Mahatma Gandhi-An environmentalist by nature

In this article authored by Vinay Lal, a professor of History and Asian American Studies at University of California, Los Angeles, he comprehends the ecological dimesnions of  Mohandas Karamchand Gandhi's thinking. 

First, he was of the considered opinion that nature should be allowed to take its course. The environmental crises and “extreme weather events” that are upon us have been precipitated by the gross and appalling instrumentalisation of nature. The earth is not merely there to be mined, logged and hollowed out. However, we have to first preserve the ecological equanimity of the body. Nature’s creatures mind their own business; if humans were to do the same, we would not be required to legislate the health of all species. 

Second, Gandhiji mounted a rigorous critique of the “waste” that is behind modern industrial civilisation in more ways than we imagine. In contemplating his life, his anticipation of the Anthropocene is striking. “God forbid that India should ever take to industrialism after the manner of the West. The economic imperialism of a single tiny island kingdom [England] is today keeping the world in chains. If an entire nation of 300 million took to similar economic exploitation, it would strip the world bare like locusts,” Gandhiji told an interlocutor in 1928.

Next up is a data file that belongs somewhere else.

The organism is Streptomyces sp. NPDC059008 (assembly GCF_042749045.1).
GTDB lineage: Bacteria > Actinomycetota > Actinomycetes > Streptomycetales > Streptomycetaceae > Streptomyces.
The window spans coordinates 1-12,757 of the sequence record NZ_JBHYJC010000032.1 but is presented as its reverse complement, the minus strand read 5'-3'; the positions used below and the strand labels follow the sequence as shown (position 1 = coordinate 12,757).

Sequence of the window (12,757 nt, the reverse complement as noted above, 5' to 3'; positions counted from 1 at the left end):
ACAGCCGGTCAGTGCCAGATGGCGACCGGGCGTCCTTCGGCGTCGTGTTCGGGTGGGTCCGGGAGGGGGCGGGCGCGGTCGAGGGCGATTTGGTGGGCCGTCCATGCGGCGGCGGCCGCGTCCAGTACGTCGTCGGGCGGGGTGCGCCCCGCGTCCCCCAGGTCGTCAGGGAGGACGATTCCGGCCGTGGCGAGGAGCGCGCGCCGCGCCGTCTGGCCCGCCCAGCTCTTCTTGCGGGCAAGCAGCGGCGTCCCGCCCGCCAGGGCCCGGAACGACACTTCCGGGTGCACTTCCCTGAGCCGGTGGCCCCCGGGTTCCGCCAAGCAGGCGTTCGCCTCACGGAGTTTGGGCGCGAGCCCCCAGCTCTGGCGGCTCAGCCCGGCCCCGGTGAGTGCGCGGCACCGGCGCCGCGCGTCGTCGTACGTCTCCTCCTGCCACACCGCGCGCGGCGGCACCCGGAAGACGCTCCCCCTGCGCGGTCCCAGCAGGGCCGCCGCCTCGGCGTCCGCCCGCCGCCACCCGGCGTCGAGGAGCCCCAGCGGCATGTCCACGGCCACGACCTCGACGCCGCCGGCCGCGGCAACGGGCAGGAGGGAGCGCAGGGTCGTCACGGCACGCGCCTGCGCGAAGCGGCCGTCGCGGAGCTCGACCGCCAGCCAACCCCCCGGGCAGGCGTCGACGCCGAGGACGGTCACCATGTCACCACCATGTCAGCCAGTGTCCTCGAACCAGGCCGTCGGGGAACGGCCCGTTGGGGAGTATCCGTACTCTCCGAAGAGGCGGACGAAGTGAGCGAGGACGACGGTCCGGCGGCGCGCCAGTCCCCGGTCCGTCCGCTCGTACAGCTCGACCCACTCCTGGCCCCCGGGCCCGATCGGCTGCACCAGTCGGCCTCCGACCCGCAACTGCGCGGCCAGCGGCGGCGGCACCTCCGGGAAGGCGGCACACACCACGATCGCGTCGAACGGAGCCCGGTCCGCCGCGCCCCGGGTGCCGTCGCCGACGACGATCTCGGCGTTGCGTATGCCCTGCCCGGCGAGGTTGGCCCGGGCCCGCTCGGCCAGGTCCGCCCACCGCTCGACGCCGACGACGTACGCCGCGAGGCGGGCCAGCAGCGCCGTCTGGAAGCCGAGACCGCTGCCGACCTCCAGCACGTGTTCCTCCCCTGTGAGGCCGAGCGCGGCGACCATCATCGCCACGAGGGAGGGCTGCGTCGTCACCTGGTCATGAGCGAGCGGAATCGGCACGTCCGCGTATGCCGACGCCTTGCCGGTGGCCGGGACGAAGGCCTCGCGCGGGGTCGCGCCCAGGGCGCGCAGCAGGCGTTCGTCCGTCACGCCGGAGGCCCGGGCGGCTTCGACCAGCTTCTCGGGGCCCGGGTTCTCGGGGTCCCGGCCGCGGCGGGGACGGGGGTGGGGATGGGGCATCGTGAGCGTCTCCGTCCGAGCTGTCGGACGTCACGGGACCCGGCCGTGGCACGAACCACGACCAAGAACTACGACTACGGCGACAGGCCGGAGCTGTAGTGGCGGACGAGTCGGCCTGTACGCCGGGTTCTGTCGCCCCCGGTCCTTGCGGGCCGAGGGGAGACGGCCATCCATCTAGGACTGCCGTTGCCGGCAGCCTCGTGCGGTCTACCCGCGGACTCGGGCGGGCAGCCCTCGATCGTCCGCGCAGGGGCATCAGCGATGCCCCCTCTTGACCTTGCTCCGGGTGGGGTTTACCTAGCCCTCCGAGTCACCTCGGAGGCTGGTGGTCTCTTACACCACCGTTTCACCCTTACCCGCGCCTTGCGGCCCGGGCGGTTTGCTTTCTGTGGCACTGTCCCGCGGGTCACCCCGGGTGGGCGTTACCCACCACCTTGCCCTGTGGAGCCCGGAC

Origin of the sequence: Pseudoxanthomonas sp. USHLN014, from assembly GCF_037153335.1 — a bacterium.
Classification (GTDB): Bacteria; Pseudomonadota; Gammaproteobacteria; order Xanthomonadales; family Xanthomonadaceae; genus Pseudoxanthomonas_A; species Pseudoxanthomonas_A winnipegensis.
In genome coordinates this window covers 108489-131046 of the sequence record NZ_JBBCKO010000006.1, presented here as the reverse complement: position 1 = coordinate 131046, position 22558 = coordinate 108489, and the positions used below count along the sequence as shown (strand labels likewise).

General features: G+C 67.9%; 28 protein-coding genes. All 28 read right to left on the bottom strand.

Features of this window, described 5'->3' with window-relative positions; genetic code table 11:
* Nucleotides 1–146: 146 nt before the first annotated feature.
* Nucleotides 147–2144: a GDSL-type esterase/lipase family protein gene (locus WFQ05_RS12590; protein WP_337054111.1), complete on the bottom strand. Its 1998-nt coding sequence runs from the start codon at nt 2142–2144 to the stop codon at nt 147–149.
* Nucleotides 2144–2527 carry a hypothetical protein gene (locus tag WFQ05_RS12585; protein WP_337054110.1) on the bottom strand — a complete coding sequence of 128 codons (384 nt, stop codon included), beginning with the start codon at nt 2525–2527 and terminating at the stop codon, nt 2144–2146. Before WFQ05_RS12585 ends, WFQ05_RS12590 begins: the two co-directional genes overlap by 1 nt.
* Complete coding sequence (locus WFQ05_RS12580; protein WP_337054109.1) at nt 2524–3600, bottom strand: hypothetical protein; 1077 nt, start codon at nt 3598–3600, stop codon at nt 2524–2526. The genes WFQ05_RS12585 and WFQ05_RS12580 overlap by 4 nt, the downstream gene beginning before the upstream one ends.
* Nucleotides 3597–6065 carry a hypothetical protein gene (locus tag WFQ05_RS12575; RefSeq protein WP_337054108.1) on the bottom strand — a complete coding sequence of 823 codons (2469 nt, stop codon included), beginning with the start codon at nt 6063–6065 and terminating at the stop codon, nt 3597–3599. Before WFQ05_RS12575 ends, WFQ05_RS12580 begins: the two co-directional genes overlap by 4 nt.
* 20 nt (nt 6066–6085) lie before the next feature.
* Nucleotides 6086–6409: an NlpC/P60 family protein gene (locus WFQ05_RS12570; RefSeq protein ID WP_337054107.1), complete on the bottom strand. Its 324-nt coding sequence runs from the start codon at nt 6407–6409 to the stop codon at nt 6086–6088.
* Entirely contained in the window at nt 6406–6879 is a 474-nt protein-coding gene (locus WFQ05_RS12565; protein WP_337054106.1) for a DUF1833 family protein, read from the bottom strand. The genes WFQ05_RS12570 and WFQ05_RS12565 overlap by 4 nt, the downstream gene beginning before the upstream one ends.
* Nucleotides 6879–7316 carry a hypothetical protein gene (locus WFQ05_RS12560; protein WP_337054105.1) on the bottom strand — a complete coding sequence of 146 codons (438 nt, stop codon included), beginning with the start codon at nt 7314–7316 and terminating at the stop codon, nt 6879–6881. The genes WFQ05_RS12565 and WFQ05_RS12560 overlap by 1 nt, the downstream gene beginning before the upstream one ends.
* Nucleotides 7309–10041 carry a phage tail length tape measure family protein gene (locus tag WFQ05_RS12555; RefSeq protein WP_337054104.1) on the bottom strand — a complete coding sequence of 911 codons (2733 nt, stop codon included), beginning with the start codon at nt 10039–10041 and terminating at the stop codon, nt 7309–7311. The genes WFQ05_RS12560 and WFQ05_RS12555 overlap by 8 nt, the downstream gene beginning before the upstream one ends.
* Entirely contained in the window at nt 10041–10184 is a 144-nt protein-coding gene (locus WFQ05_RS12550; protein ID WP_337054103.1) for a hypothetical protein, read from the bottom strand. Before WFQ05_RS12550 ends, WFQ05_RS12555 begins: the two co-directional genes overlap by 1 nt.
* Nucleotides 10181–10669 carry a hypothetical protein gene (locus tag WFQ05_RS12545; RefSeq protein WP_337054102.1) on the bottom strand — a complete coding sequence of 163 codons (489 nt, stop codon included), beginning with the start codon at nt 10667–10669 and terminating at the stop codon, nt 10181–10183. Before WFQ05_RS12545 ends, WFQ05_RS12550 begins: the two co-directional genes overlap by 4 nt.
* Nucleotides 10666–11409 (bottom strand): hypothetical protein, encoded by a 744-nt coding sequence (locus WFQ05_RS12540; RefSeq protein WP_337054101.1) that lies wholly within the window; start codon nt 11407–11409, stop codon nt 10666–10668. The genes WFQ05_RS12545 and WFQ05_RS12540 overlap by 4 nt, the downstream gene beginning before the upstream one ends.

Third, as is well known, Gandhiji was a staunch vegetarian, and he would have been pleased with a great deal of modern research which has established that the meat industry has put extreme pressures on the soil and water resources and the massive increase in levels of meat consumption when people start entering he middle class in countries such as India. But to be “ecological” in sensibility also means harbouring a notion of largesse towards others; it is a way of being in the world.

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